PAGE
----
Advanced packaging tool, known for acronym apt, have been used in Debian and derivatives for nearly two decades. Similarly on Red Hat based systems, the RPM is used for even longer. To fix shortcomings with this packaging system, AppImage, FlatPak and Snap have been created by various groups and companies. Those packaging systems don't conflict with apt, nor rpm, nor with one another, and work to fix issues with APT and RPM by sumplementing them and ruining along side. In this article we will show how to use Snap packages on new Ubuntu 16.10 that just came out.
Why was snap created
Canoncal created snap to fix shortcomings with deb packages and advanced packaging tool that manages them. For example, APT system is designed with reusability in mind. Libraries are not packaged together with a program, instead they are separate packages upon which program depends. That means same library can be used across several different programs, which saves disk space. But it also means problems if two different programs different library versions. In that case distributors stick with older version library and older version of both programs until time comes to update all in one go. Which leads to outdated versions of programs. To tackle this problem, Canoncal made Snap, Red Hat made FlatPak, and there is also AppImage which you might remember from our Etcher article. They all have in common that they ship as self-contained package with all libraries needed, so you can always have new version of app.
Logging onto the Ubuntu One
Snap comes installed and enabled in Ubuntu 16.10 Yaketty Yak by default, we only need to use it. First (and optional) step is to log to your Ubuntu One account over terminal.
sudo snap login firstname.lastname@example.org
This is not actually required, you can proceed also without Ubuntu One account, but you wont be able to buy paid apps. Which is moot point right now because there are no any, but if you read this article some months latter, they are bound to appear, so it is useful to have Ubuntu one account.
Listing all available snap packages
Next we will list all snap packages available so we can know what we can install. Searching is done by snap find command, and we are searching for all so we type:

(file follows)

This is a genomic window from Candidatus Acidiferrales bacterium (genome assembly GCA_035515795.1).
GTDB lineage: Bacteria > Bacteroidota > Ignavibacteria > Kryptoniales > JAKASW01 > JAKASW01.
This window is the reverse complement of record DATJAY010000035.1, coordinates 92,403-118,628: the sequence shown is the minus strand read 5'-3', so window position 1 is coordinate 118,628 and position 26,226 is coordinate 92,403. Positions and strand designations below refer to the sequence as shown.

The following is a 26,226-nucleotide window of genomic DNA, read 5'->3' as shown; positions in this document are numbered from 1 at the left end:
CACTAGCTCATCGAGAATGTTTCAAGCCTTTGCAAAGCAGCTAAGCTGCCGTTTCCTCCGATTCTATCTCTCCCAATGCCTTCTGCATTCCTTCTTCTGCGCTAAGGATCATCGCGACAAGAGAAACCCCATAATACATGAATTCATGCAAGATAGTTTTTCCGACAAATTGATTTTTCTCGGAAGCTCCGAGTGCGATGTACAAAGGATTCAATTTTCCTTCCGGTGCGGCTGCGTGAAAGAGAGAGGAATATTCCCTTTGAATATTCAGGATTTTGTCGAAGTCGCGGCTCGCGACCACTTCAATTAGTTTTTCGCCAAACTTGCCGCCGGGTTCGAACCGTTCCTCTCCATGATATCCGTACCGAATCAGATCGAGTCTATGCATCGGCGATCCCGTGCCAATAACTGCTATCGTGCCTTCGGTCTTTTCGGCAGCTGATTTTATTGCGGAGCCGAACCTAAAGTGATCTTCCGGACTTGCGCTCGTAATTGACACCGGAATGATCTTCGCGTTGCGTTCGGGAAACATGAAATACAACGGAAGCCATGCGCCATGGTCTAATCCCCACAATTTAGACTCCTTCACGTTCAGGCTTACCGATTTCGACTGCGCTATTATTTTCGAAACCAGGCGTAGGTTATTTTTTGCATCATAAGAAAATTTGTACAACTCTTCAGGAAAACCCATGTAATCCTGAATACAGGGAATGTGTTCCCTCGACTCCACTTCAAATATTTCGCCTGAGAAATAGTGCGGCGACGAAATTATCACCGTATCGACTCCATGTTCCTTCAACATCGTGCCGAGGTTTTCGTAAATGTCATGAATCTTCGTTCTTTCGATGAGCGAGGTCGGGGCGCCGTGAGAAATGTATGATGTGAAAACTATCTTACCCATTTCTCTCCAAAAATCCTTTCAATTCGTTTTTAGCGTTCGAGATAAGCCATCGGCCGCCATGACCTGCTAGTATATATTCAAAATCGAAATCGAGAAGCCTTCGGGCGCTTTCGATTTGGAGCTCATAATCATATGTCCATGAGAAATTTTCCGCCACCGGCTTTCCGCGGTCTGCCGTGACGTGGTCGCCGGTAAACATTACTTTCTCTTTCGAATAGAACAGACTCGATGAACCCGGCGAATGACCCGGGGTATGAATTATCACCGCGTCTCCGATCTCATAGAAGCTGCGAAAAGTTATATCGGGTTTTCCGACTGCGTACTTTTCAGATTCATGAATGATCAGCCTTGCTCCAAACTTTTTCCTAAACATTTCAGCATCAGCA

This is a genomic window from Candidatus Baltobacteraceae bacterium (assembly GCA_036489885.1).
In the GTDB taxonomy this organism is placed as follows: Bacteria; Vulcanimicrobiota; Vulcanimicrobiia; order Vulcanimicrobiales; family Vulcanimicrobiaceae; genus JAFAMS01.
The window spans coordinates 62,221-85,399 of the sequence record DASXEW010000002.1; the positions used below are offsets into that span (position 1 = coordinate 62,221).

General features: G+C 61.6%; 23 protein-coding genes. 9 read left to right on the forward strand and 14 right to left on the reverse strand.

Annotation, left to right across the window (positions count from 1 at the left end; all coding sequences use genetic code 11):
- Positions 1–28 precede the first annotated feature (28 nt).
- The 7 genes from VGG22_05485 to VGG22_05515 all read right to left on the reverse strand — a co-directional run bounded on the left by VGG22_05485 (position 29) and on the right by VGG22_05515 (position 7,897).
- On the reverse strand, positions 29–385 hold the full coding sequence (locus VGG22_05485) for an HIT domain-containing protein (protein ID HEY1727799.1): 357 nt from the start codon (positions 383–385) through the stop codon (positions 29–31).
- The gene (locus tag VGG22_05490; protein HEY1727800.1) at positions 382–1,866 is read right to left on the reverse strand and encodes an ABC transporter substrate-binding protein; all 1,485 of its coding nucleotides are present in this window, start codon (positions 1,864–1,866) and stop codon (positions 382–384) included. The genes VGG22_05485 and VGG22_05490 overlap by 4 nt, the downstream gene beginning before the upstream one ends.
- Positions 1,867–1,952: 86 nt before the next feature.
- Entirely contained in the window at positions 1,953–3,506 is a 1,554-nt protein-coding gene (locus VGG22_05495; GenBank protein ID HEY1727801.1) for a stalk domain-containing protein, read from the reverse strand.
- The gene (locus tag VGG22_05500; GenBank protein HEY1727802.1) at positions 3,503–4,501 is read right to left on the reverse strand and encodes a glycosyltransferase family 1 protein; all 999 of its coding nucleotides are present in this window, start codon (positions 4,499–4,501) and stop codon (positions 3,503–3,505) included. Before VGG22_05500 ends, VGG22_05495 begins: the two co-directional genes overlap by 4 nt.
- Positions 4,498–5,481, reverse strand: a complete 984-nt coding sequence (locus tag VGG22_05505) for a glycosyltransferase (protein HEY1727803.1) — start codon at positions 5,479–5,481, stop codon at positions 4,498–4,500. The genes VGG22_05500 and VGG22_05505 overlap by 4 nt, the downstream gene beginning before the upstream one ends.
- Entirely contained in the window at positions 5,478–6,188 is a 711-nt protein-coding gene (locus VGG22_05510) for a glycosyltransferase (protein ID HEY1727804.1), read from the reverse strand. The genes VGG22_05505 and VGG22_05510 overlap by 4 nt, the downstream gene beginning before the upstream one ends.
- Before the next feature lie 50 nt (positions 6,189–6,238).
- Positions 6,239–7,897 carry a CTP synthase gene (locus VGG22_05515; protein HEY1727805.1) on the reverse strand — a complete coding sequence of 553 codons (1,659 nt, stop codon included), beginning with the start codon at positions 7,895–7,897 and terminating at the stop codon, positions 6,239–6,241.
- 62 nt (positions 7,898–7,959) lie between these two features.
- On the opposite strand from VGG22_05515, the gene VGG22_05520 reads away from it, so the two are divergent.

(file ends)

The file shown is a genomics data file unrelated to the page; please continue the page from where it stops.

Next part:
snap find all
There are not terribly many packages yet, as it is still early days for snap but there are already more than last time I tried snap in 16.04 cycle.
Searching specific package
We are going to install simple bricks game called explode-bricks. So for searching for this snap package, we are going to only search for keyword explode.
snap find explode
Installing a package
To install package we will use sudo before command. The syntax is simple you use sudo snap install followed by package name. In this case:
sudo snap install explode-bricks
explode-bricks (stable) 1.1 from '1bsyl' installed
This program seems like it does not put the graphical icon in the menu, so you can run it by typing explode-bricks.1bsyl in terminal. Most programs have icon and you can type in search lens and start by clicking. Lets see how this explode-bricks look.
Doesn't look like much but or testing snap it was good.
Installing multiple packages
Like with apt, you can use oneliner with multiple package names to install multiple packages. Lets install two packages to see how it works
sudo snap install wireless-tools sensors-unity
If you want to update snaps, command that we use is refresh rather than update. So for updating all installed snaps, type
sudo snap refresh
As we just installed them, it is normal that they are all up to date. If you want to update just one snap, then command goes like this:
sudo snap refresh explode-bricks
error: cannot refresh "explode-bricks": snap "explode-bricks" has no updates available
Outputs an error, because snap is up to date.
Listing installed snaps
If you want to see all the snaps you have installed, you can type
See all changes to Snap packages
To view all recent changes to all snap packages, following command will work
It will list all refreshes, installs and removals of all snap packages.
Removing snap packages
Removing snap packages is as easy as adding them. To remove explode-bricks simply type
sudo snap remove explode-bricks
Installing beta snaps in developer mode
If you want to develop and test applications, snap can be used to install applications in developer mode in which case applications are not securely confined like released production apps. This can be risky as the app will get access to your system same way as deb package would. Nevertheless, if you trust the developer to make sane choices, you can use this feature with minimum risk. Lets install some beta snap:
miki@miki-X550JK:~$ sudo snap install filebot --beta --devmode
filebot (beta) 4.7.2 from 'pointplanck' installed
Snap is in constant development and features are added almost daily, to list all features that are available now you need to type man snap. It will give you long list of commands you can use, but in this article we already listed most useful ones. In future, paid proprietary application are planned to show up and I don't see myself using that feature, but for people who need some professional software, I guess it is better to get paid snap on Ubuntu than to go for Windows version. With that we wrap up today's article, thank you for reading and have a nice day.